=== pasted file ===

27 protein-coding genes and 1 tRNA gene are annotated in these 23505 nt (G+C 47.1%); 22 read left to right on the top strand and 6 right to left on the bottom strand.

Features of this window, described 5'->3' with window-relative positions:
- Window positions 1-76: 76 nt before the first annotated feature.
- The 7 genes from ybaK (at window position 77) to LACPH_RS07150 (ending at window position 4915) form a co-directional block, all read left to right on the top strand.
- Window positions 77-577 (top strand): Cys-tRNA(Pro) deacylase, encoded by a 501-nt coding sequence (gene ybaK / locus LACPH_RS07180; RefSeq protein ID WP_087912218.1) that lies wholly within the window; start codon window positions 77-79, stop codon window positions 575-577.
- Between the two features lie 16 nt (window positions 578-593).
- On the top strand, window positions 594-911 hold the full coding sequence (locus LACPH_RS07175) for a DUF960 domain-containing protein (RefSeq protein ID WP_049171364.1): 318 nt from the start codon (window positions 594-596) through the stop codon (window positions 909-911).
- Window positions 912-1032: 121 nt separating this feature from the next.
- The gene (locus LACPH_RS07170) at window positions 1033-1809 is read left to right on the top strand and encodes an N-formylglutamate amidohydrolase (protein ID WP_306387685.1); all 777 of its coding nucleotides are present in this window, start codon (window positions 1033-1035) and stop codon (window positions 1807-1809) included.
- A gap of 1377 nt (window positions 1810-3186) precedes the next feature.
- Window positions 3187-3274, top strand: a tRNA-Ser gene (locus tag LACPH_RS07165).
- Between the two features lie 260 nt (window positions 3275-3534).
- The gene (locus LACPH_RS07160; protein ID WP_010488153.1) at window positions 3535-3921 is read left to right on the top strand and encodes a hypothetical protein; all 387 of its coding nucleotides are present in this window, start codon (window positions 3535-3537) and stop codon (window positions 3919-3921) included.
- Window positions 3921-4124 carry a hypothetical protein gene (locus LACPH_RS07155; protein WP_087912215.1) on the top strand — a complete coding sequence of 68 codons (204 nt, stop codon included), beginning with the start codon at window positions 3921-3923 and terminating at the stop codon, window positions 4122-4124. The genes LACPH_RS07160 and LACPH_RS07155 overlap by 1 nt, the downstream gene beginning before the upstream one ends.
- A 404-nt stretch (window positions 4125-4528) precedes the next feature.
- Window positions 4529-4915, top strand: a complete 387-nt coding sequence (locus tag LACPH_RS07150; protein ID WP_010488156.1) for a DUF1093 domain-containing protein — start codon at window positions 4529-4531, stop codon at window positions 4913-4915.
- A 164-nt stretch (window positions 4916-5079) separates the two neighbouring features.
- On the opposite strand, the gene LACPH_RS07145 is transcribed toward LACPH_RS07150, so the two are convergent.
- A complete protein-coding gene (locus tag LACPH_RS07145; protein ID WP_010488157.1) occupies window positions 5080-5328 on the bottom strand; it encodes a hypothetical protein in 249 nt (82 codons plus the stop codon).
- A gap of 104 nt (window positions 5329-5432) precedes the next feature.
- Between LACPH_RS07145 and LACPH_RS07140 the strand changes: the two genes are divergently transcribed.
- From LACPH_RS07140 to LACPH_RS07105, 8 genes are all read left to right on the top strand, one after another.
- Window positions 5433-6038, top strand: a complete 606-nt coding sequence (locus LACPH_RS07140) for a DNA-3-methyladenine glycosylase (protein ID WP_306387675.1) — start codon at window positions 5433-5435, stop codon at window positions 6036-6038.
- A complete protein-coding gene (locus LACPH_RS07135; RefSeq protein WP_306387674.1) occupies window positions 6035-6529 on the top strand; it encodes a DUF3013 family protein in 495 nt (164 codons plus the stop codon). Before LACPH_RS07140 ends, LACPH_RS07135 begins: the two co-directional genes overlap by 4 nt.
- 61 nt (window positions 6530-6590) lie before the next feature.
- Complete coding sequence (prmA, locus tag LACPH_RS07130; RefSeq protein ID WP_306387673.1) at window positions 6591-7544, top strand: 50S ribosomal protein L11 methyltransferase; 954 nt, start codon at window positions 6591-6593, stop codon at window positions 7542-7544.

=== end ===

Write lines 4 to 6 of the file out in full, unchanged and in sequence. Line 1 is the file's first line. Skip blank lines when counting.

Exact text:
- The 7 genes from ybaK (at window position 77) to LACPH_RS07150 (ending at window position 4915) form a co-directional block, all read left to right on the top strand.
- Window positions 77-577 (top strand): Cys-tRNA(Pro) deacylase, encoded by a 501-nt coding sequence (gene ybaK / locus LACPH_RS07180; RefSeq protein ID WP_087912218.1) that lies wholly within the window; start codon window positions 77-79, stop codon window positions 575-577.
- Between the two features lie 16 nt (window positions 578-593).